1kfcScientists in Nevada are reporting development of a new and environmentally friendly process for producing biodiesel fuel from “chicken feather meal,” made from the 11 billion pounds of poultry industry waste that accumulate annually in the United States alone. The researchers describe a new process for extracting fat from chicken feather meal using boiling water and processing it into biodiesel. Given the amount of feather meal generated by the poultry industry each year, they estimate this process could create 153 million gallons of biodiesel annually in the U.S. and 593 million gallons worldwide. In addition, they note that removal of fat content from feather meal results in both a higher-grade animal feed and a better nitrogen source for fertilizer applications. (Read More)

5. “Huge blob of Arctic goo floats past Slope communities”

1gooSomething big and strange is floating through the Chukchi Sea between Wainwright and Barrow. Hunters from Wainwright first started noticing the stuff sometime probably early last week. It’s thick and dark and “gooey” and is drifting for miles in the cold Arctic waters, according to Gordon Brower with the North Slope Borough’s Planning and Community Services Department. Brower and other borough officials, joined by the U.S. Coast Guard, flew out to Wainwright to investigate. The agencies found “globs” of the stuff floating miles offshore Friday and collected samples for testing. Later, Brower said, the North Slope team in a borough helicopter spotted a long strand of the stuff and followed it for about 15 miles, shooting video from the air. The next day the floating substance arrived offshore from Barrow, about 90 miles east of Wainwright, and borough officials went out in boats, collected more samples and sent them off for testing too. Nobody knows for sure what the gunk is, but Petty Officer 1st Class Terry Hasenauer says the Coast Guard is sure what it is not. (Read More)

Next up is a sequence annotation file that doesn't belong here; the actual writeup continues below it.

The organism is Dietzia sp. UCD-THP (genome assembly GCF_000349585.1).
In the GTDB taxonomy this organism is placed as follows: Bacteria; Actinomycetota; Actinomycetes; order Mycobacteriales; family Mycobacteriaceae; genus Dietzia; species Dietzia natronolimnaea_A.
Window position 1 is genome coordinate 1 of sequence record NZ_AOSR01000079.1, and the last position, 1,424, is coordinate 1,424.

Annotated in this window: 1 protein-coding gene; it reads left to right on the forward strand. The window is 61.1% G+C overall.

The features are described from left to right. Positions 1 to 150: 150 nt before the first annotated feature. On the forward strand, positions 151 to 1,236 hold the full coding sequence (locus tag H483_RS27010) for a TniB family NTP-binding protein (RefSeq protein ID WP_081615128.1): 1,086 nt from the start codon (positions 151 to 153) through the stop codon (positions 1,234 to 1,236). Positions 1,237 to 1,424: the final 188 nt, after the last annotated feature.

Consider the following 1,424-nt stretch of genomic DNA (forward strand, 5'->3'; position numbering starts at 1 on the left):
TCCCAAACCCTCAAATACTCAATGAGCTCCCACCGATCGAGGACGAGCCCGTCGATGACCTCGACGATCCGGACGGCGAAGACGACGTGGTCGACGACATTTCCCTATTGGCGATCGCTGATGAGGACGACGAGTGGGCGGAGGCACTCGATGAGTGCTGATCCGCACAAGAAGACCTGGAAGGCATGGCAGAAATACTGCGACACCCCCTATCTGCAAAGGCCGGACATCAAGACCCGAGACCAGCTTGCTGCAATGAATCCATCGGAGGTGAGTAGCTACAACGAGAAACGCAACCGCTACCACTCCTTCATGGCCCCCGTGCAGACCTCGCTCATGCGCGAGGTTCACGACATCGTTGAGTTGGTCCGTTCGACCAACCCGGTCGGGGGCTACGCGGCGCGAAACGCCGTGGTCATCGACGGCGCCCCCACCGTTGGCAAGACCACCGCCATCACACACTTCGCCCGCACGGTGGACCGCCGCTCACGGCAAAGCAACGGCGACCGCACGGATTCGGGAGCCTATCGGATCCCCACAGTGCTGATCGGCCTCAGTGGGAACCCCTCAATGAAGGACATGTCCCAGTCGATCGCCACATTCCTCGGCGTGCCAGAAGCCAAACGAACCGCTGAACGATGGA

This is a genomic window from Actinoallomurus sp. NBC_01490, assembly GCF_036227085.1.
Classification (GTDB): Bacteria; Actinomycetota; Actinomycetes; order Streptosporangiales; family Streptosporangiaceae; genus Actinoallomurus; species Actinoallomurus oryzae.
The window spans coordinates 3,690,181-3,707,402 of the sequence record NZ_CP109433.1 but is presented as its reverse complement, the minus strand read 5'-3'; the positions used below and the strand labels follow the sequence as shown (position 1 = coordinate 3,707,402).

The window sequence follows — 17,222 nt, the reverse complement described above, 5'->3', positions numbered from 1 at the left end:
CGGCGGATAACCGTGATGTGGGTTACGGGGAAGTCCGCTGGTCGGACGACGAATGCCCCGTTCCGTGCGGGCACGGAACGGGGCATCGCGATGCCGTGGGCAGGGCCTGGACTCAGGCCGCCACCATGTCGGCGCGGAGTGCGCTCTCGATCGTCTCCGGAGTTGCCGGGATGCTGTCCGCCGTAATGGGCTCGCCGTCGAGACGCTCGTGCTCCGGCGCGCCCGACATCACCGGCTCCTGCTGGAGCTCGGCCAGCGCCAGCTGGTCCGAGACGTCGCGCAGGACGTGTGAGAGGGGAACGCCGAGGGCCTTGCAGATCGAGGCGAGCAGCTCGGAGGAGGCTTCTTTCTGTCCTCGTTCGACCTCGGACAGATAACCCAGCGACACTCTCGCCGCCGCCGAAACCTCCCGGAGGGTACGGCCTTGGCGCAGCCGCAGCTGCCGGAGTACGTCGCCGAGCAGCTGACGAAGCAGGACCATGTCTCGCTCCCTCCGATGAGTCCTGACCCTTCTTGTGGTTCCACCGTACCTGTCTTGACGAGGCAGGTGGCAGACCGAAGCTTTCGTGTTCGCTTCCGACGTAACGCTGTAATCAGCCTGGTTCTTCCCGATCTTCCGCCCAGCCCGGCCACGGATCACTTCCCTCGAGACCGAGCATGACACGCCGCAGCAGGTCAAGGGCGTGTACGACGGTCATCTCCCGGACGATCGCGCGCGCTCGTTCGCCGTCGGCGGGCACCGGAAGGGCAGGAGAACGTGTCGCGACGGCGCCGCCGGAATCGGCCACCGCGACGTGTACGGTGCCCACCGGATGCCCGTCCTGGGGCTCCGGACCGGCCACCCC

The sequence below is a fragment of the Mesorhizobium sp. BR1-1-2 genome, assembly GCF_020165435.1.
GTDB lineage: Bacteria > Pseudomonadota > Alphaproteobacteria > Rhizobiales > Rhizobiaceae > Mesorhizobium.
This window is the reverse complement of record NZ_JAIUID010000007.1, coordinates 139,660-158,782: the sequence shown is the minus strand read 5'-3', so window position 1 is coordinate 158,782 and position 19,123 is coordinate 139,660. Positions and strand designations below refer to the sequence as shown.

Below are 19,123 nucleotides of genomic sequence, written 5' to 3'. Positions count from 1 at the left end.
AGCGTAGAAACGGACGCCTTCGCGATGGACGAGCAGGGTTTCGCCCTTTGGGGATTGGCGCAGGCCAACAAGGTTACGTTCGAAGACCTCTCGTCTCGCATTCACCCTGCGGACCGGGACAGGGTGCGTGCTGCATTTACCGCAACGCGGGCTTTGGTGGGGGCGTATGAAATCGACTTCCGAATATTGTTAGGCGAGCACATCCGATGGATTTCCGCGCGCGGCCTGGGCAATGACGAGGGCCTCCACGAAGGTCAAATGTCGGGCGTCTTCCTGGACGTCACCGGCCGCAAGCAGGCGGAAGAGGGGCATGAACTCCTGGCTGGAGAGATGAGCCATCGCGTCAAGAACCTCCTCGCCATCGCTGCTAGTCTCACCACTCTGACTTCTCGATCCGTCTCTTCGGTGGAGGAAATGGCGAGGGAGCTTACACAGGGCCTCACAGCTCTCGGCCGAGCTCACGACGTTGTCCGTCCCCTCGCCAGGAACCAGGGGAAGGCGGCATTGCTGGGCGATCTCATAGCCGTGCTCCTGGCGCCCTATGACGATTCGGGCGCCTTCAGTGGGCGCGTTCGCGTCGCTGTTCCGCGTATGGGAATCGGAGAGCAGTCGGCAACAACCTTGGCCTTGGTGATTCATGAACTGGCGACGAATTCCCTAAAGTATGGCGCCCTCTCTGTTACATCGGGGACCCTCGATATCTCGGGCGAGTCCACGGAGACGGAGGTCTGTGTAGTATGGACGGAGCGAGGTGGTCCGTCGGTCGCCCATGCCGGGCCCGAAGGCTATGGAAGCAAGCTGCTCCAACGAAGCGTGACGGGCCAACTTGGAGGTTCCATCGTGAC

6. ” Researcher Sheds Light On ‘man-eating’ Squid; ‘I Was Surprised At How Timid They Were'”

humboldt-squid“Based on the stories I had heard, I was expecting them to be very aggressive, so I was surprised at how timid they were. As soon as we turned on the lights, they were gone,” he said. “I didn’t get the sense that they saw the entire diver as a food item, but they were definitely going after pieces of our equipment.”

Seibel was surprised by the large number of squid he encountered, which made it easy to imagine how they could be potentially dangerous to anything swimming with them. Their large numbers also made Seibel somewhat pleased that they appeared frightened of his dive light. Yet he said the animals were also curious about other lights, like reflections off his metal equipment or a glow-in-the-dark tool that one squid briefly attacked. (Read More)

NOAA Coral Bleaching Outlook System Indicates Potential for High Level Coral Bleaching in the Caribbean and Parts of the Equatorial Pacific

Scientists from NOAA’s Coral Reef Watch Program are forecasting a significant potential for higher than normal thermal stress in the Caribbean, especially in the Lesser Antilles, through October 2009. Continued high water temperatures can lead to a high probability of significant coral bleaching and infectious coral disease outbreaks.  The forecast is based on the July NOAA Coral Reef Watch outlook.

Scientists are concerned that bleaching may reach the same levels or exceed those recorded in 2005, the worst coral bleaching and disease year in Caribbean history. There is also some potential for high stress in the central Gulf of Mexico and a region stretching from the Lesser Antilles, including the US Virgin Islands, across to Puerto Rico, and across to the southern coast of Hispaniola and the Caribbean coast of Nicaragua.

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Other areas of concern for coral bleaching this year are the central Pacific region including the equatorial Line Islands and Kiribati.  Some thermal stress may also develop between the Northern Mariana Islands and Japan.